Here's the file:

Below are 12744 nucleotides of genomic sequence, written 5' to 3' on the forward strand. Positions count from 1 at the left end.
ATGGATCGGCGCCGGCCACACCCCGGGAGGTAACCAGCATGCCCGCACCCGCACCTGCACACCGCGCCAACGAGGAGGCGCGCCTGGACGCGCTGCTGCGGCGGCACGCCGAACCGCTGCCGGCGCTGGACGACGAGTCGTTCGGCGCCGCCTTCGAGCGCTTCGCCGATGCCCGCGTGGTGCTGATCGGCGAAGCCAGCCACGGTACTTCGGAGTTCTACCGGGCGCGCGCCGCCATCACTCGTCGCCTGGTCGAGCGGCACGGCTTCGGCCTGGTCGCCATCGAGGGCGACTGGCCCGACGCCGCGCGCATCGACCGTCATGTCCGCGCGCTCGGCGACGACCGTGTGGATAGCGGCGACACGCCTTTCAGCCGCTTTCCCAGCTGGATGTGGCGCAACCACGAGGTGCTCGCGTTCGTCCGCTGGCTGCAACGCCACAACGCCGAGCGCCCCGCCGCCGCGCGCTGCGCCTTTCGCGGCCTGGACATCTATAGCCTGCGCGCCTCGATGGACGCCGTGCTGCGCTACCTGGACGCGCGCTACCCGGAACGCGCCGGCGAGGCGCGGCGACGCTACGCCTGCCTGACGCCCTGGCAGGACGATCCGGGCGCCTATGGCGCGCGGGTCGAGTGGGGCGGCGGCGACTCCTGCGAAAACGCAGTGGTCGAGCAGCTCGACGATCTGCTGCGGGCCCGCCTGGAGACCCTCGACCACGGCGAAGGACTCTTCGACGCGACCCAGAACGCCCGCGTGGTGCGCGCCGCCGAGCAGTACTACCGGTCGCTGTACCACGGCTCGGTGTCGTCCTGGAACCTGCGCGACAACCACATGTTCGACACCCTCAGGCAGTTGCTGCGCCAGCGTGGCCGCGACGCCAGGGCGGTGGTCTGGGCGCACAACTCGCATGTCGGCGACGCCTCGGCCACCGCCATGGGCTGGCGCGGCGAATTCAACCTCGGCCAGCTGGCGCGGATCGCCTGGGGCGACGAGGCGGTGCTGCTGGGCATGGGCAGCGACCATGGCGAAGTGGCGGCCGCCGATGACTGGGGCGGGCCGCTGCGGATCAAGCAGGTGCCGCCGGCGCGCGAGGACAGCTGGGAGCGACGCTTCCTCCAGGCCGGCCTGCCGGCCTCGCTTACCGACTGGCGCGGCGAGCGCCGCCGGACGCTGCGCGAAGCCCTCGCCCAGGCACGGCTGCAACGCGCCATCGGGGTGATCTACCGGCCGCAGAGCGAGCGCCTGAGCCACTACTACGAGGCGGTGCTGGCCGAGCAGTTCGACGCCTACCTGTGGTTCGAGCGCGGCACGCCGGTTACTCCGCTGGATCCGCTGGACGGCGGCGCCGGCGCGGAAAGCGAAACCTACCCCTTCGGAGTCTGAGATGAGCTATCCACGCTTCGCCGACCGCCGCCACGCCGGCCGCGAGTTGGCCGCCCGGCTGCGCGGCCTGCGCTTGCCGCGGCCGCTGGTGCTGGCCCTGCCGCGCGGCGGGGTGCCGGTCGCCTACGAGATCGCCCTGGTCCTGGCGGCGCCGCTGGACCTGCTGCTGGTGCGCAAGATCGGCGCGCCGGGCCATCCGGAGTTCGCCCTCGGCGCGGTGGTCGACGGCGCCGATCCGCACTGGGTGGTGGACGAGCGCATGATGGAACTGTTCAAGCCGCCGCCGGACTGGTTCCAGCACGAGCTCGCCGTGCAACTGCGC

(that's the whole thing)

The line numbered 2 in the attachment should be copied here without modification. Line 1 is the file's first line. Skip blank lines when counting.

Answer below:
ATGGATCGGCGCCGGCCACACCCCGGGAGGTAACCAGCATGCCCGCACCCGCACCTGCACACCGCGCCAACGAGGAGGCGCGCCTGGACGCGCTGCTGCGGCGGCACGCCGAACCGCTGCCGGCGCTGGACGACGAGTCGTTCGGCGCCGCCTTCGAGCGCTTCGCCGATGCCCGCGTGGTGCTGATCGGCGAAGCCAGCCACGGTACTTCGGAGTTCTACCGGGCGCGCGCCGCCATCACTCGTCGCCTGGTCGAGCGGCACGGCTTCGGCCTGGTCGCCATCGAGGGCGACTGGCCCGACGCCGCGCGCATCGACCGTCATGTCCGCGCGCTCGGCGACGACCGTGTGGATAGCGGCGACACGCCTTTCAGCCGCTTTCCCAGCTGGATGTGGCGCAACCACGAGGTGCTCGCGTTCGTCCGCTGGCTGCAACGCCACAACGCCGAGCGCCCCGCCGCCGCGCGCTGCGCCTTTCGCGGCCTGGACATCTATAGCCTGCGCGCCTCGATGGACGCCGTGCTGCGCTACCTGGACGCGCGCTACCCGGAACGCGCCGGCGAGGCGCGGCGACGCTACGCCTGCCTGACGCCCTGGCAGGACGATCCGGGCGCCTATGGCGCGCGGGTCGAGTGGGGCGGCGGCGACTCCTGCGAAAACGCAGTGGTCGAGCAGCTCGACGATCTGCTGCGGGCCCGCCTGGAGACCCTCGACCACGGCGAAGGACTCTTCGACGCGACCCAGAACGCCCGCGTGGTGCGCGCCGCCGAGCAGTACTACCGGTCGCTGTACCACGGCTCGGTGTCGTCCTGGAACCTGCGCGACAACCACATGTTCGACACCCTCAGGCAGTTGCTGCGCCAGCGTGGCCGCGACGCCAGGGCGGTGGTCTGGGCGCACAACTCGCATGTCGGCGACGCCTCGGCCACCGCCATGGGCTGGCGCGGCGAATTCAACCTCGGCCAGCTGGCGCGGATCGCCTGGGGCGACGAGGCGGTGCTGCTGGGCATGGGCAGCGACCATGGCGAAGTGGCGGCCGCCGATGACTGGGGCGGGCCGCTGCGGATCAAGCAGGTGCCGCCGGCGCGCGAGGACAGCTGGGAGCGACGCTTCCTCCAGGCCGGCCTGCCGGCCTCGCTTACCGACTGGCGCGGCGAGCGCCGCCGGACGCTGCGCGAAGCCCTCGCCCAGGCACGGCTGCAACGCGCCATCGGGGTGATCTACCGGCCGCAGAGCGAGCGCCTGAGCCACTACTACGAGGCGGTGCTGGCCGAGCAGTTCGACGCCTACCTGTGGTTCGAGCGCGGCACGCCGGTTACTCCGCTGGATCCGCTGGACGGCGGCGCCGGCGCGGAAAGCGAAACCTACCCCTTCGGAGTCTGAGATGAGCTATCCACGCTTCGCCGACCGCCGCCACGCCGGCCGCGAGTTGGCCGCCCGGCTGCGCGGCCTGCGCTTGCCGCGGCCGCTGGTGCTGGCCCTGCCGCGCGGCGGGGTGCCGGTCGCCTACGAGATCGCCCTGGTCCTGGCGGCGCCGCTGGACCTGCTGCTGGTGCGCAAGATCGGCGCGCCGGGCCATCCGGAGTTCGCCCTCGGCGCGGTGGTCGACGGCGCCGATCCGCACTGGGTGGTGGACGAGCGCATGATGGAACTGTTCAAGCCGCCGCCGGACTGGTTCCAGCACGAGCTCGCCGTGCAACTGCGC